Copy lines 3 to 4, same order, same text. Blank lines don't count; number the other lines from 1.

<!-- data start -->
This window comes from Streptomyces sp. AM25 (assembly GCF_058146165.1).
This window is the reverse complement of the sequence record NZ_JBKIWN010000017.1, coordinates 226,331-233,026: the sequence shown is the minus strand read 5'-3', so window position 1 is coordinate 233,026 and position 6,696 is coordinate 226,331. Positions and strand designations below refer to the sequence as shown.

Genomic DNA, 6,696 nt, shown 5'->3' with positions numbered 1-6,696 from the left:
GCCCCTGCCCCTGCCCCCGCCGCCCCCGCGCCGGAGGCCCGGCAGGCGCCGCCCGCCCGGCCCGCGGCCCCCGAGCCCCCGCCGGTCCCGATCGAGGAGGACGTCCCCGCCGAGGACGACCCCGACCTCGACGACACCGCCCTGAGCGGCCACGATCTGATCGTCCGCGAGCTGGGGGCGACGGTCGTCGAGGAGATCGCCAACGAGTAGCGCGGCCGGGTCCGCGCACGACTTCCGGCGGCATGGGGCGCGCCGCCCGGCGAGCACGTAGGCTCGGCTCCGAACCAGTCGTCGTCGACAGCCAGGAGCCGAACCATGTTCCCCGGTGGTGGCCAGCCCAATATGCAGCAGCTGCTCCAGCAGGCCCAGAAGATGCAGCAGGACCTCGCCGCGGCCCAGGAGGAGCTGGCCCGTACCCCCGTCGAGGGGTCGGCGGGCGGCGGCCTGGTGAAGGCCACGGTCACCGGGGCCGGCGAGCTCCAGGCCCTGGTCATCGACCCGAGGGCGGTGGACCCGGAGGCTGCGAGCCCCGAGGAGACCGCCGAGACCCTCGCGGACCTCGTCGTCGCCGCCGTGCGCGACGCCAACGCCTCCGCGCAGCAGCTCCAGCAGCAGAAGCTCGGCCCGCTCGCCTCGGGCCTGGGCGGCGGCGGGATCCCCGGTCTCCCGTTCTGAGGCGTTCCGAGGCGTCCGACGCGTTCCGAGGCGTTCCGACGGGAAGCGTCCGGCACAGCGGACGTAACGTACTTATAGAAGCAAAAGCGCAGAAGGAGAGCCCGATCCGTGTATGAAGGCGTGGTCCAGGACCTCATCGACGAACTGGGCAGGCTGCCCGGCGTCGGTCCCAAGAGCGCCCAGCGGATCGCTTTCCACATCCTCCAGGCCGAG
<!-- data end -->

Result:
Genomic DNA, 6,696 nt, shown 5'->3' with positions numbered 1-6,696 from the left:
GCCCCTGCCCCTGCCCCCGCCGCCCCCGCGCCGGAGGCCCGGCAGGCGCCGCCCGCCCGGCCCGCGGCCCCCGAGCCCCCGCCGGTCCCGATCGAGGAGGACGTCCCCGCCGAGGACGACCCCGACCTCGACGACACCGCCCTGAGCGGCCACGATCTGATCGTCCGCGAGCTGGGGGCGACGGTCGTCGAGGAGATCGCCAACGAGTAGCGCGGCCGGGTCCGCGCACGACTTCCGGCGGCATGGGGCGCGCCGCCCGGCGAGCACGTAGGCTCGGCTCCGAACCAGTCGTCGTCGACAGCCAGGAGCCGAACCATGTTCCCCGGTGGTGGCCAGCCCAATATGCAGCAGCTGCTCCAGCAGGCCCAGAAGATGCAGCAGGACCTCGCCGCGGCCCAGGAGGAGCTGGCCCGTACCCCCGTCGAGGGGTCGGCGGGCGGCGGCCTGGTGAAGGCCACGGTCACCGGGGCCGGCGAGCTCCAGGCCCTGGTCATCGACCCGAGGGCGGTGGACCCGGAGGCTGCGAGCCCCGAGGAGACCGCCGAGACCCTCGCGGACCTCGTCGTCGCCGCCGTGCGCGACGCCAACGCCTCCGCGCAGCAGCTCCAGCAGCAGAAGCTCGGCCCGCTCGCCTCGGGCCTGGGCGGCGGCGGGATCCCCGGTCTCCCGTTCTGAGGCGTTCCGAGGCGTCCGACGCGTTCCGAGGCGTTCCGACGGGAAGCGTCCGGCACAGCGGACGTAACGTACTTATAGAAGCAAAAGCGCAGAAGGAGAGCCCGATCCGTGTATGAAGGCGTGGTCCAGGACCTCATCGACGAACTGGGCAGGCTGCCCGGCGTCGGTCCCAAGAGCGCCCAGCGGATCGCTTTCCACATCCTCCAGGCCGAG